I have, ultimately, no criticisms of 'The Natural History of Fear'. Gary Russell does a fine job of directing, and the story sound superb. Some critics have noted that the story's placement is unfortunate, as there has not been sufficient time to develop C'rizz' character since his debut story, but this does really detract from the story, and it certainly doesn't detract from Conrad Westmaas' performance here. 'The Natural History of Fear' is by no means a traditional story, and after the pedestrian 'The Creed of the Kromon' it is a breath of fresh air. Personally, I hope Mortimore writes another Big Finish script, and the sooner the better.
When we are not allowed to question, our society can degenerate into a boring faceless one like in "1984". This point is repeatedly made in the new Big Finish audio by Jim Mortimore entitled: "DUH". Actually the title is "The Natural History of Fear" which sounds a lot better than what we get. The brief preview for this at the end of “Creed of the Kromon” seemed like a much better creation than the whole two discs of the actual story. The setting is a cruel, interchangeable society where questions are forbidden; our regulars Paul McGann, India Fisher, and Conrad Westmass, among others, play the voices of the society. You know the ending has to explain where our regular characters are, so it's a long wait until that point. Are the Doctor and his companions under some kind of mind control? Are they pretending for some reason? Meet you there in two hours! Clues slip out occasionally. Wheee... have fun, I guess.
The well-constructed sound design incorporates a motif of using the theme song (as well as one from the old amateur Audio Visuals) to encapsulate these events as part of an ongoing series of "infotainments". There are fanboy references to "missing episodes" and such. This device is intriguing and is combined with scary copyright warnings. It also has great cover artwork. Big Finish liked the sounds so much; they gave us an extra track of them, isolated. Thanks, yes, they're neat.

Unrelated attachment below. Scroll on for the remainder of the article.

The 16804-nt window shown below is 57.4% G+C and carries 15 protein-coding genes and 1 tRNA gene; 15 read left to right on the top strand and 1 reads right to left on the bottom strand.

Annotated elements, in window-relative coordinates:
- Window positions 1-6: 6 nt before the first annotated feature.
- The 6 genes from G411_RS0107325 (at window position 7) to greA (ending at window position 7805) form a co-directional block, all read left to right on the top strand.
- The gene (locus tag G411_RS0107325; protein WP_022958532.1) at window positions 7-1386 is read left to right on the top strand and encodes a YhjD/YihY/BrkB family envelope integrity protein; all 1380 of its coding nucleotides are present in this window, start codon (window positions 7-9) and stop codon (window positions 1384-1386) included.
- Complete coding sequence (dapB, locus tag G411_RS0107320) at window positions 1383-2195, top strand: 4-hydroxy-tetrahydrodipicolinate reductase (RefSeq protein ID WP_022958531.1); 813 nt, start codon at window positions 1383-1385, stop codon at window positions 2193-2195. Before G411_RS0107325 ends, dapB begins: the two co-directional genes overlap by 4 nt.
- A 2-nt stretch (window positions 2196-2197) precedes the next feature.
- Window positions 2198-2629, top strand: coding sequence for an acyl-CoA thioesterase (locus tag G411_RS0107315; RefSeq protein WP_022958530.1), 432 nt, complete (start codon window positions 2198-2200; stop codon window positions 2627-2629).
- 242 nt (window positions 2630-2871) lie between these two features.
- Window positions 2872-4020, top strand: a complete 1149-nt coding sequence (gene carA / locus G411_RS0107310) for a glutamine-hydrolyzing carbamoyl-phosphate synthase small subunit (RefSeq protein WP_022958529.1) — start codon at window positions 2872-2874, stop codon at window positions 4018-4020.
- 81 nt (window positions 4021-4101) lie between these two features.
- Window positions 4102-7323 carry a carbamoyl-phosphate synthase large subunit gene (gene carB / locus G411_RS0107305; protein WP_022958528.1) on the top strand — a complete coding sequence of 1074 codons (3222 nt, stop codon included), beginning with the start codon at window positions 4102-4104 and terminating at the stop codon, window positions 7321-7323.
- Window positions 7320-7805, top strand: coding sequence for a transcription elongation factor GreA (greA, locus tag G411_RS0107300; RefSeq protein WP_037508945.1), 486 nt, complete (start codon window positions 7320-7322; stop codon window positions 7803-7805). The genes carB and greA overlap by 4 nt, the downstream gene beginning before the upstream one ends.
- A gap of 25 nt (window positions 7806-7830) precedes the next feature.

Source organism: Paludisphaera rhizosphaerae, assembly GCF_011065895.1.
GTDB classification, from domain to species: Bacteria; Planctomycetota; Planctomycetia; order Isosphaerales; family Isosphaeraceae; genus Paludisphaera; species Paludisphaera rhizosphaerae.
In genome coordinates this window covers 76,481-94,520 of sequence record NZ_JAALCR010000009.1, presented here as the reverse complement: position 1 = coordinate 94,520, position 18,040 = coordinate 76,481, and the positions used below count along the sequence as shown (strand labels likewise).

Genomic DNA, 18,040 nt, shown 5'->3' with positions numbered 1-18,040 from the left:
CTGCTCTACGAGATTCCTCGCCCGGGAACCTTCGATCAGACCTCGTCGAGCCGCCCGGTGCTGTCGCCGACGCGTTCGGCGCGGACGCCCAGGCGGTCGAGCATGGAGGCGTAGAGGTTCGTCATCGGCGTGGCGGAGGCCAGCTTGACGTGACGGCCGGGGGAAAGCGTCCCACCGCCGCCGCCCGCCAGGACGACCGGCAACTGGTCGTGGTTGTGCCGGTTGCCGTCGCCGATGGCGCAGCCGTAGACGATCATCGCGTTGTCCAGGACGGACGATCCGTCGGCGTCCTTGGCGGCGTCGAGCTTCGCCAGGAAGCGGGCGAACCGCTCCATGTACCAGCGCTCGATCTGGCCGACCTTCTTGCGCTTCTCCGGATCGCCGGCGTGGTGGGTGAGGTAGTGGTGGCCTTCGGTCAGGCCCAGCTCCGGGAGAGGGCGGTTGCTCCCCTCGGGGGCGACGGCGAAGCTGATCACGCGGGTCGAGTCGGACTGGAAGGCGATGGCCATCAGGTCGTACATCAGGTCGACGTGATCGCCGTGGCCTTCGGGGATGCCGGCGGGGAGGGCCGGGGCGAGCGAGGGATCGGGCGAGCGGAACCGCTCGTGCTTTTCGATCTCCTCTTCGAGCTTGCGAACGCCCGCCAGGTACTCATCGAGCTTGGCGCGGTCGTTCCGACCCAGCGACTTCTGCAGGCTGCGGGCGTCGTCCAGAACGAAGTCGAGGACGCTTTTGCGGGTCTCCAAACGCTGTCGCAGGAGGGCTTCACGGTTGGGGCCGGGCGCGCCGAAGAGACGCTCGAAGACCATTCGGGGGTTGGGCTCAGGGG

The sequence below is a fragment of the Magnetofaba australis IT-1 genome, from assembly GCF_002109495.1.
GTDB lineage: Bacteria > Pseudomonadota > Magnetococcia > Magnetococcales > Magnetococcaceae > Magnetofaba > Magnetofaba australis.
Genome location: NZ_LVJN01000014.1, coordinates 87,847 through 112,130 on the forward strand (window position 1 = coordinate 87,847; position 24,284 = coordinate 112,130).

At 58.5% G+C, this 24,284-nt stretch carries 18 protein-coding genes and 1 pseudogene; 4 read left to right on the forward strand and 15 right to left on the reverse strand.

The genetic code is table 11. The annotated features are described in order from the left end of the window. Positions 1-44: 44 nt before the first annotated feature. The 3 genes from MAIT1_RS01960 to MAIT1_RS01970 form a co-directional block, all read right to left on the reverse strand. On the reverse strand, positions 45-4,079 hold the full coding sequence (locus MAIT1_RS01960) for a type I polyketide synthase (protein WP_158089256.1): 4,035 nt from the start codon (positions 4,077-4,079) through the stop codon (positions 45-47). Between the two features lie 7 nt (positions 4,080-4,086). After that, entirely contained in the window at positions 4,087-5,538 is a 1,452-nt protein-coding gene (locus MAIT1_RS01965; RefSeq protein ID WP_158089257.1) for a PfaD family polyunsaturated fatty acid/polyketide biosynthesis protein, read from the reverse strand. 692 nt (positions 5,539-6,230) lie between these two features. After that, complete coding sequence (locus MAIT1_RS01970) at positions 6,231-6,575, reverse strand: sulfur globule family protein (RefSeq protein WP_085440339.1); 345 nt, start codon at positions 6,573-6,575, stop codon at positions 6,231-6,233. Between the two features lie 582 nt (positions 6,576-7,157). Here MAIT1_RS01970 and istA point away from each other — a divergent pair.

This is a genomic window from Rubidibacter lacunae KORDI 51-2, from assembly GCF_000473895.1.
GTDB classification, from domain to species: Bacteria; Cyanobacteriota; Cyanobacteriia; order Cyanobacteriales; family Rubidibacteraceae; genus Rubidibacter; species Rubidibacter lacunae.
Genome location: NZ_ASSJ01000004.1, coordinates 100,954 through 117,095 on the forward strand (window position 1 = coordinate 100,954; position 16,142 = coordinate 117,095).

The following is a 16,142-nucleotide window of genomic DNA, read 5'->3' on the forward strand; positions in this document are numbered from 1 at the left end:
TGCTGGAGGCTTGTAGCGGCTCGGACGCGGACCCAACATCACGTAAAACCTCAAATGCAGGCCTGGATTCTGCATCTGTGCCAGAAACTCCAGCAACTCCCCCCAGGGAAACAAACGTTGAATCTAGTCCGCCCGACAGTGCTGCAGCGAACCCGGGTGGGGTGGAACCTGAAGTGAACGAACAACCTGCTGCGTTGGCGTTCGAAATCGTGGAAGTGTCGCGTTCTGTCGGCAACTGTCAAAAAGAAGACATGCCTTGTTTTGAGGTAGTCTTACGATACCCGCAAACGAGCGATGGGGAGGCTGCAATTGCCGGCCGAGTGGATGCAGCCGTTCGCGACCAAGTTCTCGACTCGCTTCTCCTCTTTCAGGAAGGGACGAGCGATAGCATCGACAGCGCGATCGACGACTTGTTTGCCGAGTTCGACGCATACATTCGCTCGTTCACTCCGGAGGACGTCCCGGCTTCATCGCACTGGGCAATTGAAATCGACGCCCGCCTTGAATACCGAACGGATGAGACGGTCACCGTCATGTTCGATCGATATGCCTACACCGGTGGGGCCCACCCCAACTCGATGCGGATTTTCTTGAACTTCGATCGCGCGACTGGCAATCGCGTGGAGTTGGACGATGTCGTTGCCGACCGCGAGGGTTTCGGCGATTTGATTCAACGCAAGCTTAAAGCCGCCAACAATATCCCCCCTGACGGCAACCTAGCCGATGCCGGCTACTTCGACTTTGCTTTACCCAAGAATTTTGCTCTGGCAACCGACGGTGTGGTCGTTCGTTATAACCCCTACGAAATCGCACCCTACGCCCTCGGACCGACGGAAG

It has been noted that the story was once submitted as a Telos Novella, and perhaps with that shorter length, it might have been more successful. Compared to the recent Big Finish audio “Scherzo”, another experimental story, this feels like a drawn-out gimmick. Scherzo had one setting and that was it, but it did manage to go off on a character-based tangent. It was also deliberately shorter. The end of the last “Natural History” episode perks up, only 'cause the author felt obliged to explain things and perhaps refer to the title character. Seeing how the society eventually reveals personalities similar to the Doctor and his friends is interesting when it happens, and knowing the ending, it does get more listenable the second time. But still, c'mon. There are worse Big Finish audios, and this one is not stupid, it's just pretty disappointing.
The script may have looked nice on the page, prompting Paul McGann to exclaim how much he liked reading it, and so it is proudly noted in the packaging. Here's some "forbidden questions": since Big Finish enjoys promoting the fact that Paul McGann liked the script so much, does that mean we automatically have to enjoy it? Three episodes of sub-Orwell (thought crime!) followed by a limp ending do not a great audio adventure make. Why do we have to listen to this? Why? WHY? WHY? WHY WHYWHYWHY